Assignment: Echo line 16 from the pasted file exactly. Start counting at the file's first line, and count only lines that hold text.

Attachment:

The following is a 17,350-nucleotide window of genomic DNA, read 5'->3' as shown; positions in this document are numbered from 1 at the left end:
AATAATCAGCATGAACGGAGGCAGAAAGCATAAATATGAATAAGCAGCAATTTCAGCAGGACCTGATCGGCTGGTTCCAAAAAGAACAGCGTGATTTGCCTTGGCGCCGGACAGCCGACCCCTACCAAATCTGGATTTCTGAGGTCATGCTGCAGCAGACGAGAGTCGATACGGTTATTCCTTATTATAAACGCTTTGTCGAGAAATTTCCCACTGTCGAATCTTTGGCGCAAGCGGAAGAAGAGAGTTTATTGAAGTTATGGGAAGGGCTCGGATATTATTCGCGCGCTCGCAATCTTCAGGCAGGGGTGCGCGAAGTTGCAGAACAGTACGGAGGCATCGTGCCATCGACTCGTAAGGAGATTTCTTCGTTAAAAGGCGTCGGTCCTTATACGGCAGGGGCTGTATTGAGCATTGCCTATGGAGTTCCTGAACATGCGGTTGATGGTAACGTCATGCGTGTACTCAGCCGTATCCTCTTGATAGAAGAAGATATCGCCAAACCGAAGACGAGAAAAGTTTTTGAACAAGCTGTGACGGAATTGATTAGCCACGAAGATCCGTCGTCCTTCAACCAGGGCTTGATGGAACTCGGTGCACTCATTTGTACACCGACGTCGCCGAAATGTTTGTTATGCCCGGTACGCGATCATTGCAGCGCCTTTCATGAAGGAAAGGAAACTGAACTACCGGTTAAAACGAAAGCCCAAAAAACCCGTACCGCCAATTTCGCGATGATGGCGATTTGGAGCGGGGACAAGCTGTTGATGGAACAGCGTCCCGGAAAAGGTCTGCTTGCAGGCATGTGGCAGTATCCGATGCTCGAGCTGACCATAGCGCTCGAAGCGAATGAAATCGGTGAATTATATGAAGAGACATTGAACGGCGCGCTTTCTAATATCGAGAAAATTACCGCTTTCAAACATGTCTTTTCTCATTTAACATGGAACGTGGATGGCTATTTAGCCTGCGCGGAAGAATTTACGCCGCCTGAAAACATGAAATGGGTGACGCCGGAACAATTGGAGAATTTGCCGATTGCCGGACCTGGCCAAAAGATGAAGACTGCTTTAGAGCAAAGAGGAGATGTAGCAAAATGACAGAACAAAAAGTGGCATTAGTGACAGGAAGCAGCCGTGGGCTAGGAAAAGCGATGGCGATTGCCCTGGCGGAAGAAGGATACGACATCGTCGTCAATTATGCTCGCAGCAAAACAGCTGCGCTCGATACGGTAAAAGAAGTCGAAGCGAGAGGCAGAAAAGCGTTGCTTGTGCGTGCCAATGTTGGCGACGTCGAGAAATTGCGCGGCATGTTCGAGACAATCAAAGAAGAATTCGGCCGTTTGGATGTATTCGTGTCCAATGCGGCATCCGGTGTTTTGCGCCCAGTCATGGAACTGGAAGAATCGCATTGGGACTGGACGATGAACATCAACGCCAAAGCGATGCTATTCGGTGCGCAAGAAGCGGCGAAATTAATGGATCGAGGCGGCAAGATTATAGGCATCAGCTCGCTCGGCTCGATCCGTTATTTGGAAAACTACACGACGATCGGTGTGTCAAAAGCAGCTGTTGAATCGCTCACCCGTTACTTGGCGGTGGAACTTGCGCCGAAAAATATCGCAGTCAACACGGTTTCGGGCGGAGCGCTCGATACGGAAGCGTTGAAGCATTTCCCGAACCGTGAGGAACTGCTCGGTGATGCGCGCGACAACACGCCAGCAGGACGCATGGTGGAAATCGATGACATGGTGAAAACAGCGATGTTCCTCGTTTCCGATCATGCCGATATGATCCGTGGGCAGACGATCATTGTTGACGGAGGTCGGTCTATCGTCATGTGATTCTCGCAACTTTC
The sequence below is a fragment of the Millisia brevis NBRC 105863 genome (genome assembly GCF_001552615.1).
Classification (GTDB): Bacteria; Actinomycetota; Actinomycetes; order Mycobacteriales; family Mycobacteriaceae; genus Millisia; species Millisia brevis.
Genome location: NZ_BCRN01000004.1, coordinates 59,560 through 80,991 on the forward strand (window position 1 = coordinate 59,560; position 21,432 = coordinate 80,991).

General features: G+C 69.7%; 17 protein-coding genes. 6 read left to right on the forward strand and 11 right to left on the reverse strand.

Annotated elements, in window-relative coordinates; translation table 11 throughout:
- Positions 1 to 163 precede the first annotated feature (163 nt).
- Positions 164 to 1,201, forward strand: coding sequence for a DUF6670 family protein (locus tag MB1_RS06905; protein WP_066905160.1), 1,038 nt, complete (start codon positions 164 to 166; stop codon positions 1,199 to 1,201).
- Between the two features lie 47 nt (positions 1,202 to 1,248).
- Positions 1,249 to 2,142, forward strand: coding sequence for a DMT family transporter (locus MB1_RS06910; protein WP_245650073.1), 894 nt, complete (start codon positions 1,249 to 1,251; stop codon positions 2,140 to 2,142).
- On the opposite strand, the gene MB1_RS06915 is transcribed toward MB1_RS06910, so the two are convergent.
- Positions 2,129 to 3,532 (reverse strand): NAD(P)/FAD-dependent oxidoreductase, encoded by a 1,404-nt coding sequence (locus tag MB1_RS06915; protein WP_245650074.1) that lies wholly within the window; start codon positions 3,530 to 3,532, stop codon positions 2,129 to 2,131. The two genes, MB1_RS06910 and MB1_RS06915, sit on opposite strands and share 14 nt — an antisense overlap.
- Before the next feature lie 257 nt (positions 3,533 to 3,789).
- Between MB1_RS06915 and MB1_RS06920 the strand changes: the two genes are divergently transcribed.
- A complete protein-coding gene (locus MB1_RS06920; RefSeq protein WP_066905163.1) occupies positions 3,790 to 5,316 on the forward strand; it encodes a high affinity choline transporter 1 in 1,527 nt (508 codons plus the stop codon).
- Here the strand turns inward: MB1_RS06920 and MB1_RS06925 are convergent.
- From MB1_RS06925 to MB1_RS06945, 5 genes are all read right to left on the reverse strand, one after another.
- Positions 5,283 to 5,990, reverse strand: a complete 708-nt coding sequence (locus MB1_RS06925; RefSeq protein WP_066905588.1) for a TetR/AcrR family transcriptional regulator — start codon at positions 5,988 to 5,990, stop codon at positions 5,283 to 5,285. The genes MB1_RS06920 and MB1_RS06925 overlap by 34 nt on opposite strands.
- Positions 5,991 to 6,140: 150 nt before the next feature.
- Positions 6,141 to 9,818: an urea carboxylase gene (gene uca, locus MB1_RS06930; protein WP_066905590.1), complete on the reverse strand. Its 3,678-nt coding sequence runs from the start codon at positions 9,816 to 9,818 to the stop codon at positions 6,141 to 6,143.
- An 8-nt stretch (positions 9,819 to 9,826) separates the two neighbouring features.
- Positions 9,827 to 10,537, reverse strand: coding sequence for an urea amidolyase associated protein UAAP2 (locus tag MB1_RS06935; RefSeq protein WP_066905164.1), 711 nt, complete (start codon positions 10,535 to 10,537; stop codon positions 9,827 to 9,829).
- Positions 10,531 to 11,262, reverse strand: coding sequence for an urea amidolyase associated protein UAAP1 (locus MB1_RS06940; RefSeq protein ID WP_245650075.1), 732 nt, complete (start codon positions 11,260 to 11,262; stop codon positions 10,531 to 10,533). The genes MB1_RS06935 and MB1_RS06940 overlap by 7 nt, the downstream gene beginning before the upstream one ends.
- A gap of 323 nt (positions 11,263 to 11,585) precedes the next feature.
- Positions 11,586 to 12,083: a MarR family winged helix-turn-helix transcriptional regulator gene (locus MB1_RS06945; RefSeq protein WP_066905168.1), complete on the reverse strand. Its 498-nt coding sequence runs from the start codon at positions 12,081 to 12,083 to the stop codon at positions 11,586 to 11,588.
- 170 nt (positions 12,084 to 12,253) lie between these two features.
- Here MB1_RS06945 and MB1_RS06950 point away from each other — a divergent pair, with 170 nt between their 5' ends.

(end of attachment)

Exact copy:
- A complete protein-coding gene (locus MB1_RS06920; RefSeq protein WP_066905163.1) occupies positions 3,790 to 5,316 on the forward strand; it encodes a high affinity choline transporter 1 in 1,527 nt (508 codons plus the stop codon).